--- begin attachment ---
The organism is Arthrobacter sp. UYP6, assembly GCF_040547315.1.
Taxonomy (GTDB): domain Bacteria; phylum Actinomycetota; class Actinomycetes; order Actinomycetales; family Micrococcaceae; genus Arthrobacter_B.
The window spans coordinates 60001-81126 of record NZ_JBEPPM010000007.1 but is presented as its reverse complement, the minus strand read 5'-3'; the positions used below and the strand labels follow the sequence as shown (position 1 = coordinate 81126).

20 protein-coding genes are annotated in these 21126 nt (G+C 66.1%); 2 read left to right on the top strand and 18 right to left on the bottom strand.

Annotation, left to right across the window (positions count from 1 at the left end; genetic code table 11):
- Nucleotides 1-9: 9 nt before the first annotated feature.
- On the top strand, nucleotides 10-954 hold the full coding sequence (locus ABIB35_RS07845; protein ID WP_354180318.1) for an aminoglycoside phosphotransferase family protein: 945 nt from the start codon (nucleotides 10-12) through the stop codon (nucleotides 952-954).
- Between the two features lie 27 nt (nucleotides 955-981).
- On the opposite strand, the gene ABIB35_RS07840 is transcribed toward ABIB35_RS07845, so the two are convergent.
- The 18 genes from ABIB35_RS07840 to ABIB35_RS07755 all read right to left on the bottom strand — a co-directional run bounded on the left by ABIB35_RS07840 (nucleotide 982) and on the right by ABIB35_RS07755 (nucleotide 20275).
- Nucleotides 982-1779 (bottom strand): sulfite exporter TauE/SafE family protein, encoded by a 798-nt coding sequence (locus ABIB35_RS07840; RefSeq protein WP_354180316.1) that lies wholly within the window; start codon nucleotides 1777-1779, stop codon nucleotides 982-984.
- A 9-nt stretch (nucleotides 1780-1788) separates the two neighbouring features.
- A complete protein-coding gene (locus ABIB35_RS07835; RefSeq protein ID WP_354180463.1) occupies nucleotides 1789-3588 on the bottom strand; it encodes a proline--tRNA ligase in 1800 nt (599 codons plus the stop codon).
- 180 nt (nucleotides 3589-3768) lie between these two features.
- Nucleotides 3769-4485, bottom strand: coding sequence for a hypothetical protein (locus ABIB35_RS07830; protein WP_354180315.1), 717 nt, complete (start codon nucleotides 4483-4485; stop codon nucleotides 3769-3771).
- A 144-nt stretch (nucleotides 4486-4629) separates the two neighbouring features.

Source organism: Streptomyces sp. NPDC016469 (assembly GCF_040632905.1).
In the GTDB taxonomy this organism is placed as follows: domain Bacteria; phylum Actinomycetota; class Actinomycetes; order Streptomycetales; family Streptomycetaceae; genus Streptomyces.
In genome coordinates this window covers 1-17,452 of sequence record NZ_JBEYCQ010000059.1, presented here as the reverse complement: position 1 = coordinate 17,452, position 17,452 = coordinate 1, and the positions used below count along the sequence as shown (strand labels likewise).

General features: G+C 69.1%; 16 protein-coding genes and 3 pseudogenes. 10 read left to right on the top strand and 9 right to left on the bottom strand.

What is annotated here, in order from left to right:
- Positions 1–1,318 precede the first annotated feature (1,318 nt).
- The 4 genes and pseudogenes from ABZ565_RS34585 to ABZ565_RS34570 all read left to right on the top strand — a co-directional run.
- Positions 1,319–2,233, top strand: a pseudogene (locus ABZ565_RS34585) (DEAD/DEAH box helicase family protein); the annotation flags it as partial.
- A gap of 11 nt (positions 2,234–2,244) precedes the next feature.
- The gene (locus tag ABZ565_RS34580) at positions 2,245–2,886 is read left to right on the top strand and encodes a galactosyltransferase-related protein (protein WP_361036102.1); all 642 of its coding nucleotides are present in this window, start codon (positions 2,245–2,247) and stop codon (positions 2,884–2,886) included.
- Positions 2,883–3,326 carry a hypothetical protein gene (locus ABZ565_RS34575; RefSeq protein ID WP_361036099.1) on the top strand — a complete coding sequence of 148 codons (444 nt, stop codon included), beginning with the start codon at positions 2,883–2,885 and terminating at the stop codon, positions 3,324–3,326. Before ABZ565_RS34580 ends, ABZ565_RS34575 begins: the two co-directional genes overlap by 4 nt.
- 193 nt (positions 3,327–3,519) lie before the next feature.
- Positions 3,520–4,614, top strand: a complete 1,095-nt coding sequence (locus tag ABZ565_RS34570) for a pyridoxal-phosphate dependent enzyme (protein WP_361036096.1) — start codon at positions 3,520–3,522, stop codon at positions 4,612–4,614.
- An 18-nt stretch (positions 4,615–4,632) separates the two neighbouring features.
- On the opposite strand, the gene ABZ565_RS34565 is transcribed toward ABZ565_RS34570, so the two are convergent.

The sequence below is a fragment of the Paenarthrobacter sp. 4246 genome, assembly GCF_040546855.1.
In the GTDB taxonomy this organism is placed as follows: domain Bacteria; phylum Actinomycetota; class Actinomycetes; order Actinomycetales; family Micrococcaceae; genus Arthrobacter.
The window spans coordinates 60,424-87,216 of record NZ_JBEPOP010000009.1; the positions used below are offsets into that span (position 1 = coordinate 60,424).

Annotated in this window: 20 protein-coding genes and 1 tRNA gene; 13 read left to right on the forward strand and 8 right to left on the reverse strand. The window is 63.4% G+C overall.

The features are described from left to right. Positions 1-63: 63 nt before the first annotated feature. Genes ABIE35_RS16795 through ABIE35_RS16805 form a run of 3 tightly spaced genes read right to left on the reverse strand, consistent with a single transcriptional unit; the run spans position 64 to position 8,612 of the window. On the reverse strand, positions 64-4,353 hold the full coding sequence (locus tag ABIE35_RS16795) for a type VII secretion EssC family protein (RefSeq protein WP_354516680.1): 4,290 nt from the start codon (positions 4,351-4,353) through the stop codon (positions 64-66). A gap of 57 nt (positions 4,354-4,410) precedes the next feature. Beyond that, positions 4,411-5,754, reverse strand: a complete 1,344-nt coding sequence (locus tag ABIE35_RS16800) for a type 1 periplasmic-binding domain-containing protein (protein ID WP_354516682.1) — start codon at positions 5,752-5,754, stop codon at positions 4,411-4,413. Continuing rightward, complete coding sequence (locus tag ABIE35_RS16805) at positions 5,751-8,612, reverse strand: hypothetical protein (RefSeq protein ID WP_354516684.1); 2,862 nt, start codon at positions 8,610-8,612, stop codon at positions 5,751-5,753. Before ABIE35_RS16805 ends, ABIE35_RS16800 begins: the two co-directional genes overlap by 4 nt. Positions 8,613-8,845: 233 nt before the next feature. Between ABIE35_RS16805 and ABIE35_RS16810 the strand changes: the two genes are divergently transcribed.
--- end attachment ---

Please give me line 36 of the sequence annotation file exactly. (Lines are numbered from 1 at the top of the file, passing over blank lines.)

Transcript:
The features are described from left to right. Positions 1-63: 63 nt before the first annotated feature. Genes ABIE35_RS16795 through ABIE35_RS16805 form a run of 3 tightly spaced genes read right to left on the reverse strand, consistent with a single transcriptional unit; the run spans position 64 to position 8,612 of the window. On the reverse strand, positions 64-4,353 hold the full coding sequence (locus tag ABIE35_RS16795) for a type VII secretion EssC family protein (RefSeq protein WP_354516680.1): 4,290 nt from the start codon (positions 4,351-4,353) through the stop codon (positions 64-66). A gap of 57 nt (positions 4,354-4,410) precedes the next feature. Beyond that, positions 4,411-5,754, reverse strand: a complete 1,344-nt coding sequence (locus tag ABIE35_RS16800) for a type 1 periplasmic-binding domain-containing protein (protein ID WP_354516682.1) — start codon at positions 5,752-5,754, stop codon at positions 4,411-4,413. Continuing rightward, complete coding sequence (locus tag ABIE35_RS16805) at positions 5,751-8,612, reverse strand: hypothetical protein (RefSeq protein ID WP_354516684.1); 2,862 nt, start codon at positions 8,610-8,612, stop codon at positions 5,751-5,753. Before ABIE35_RS16805 ends, ABIE35_RS16800 begins: the two co-directional genes overlap by 4 nt. Positions 8,613-8,845: 233 nt before the next feature. Between ABIE35_RS16805 and ABIE35_RS16810 the strand changes: the two genes are divergently transcribed.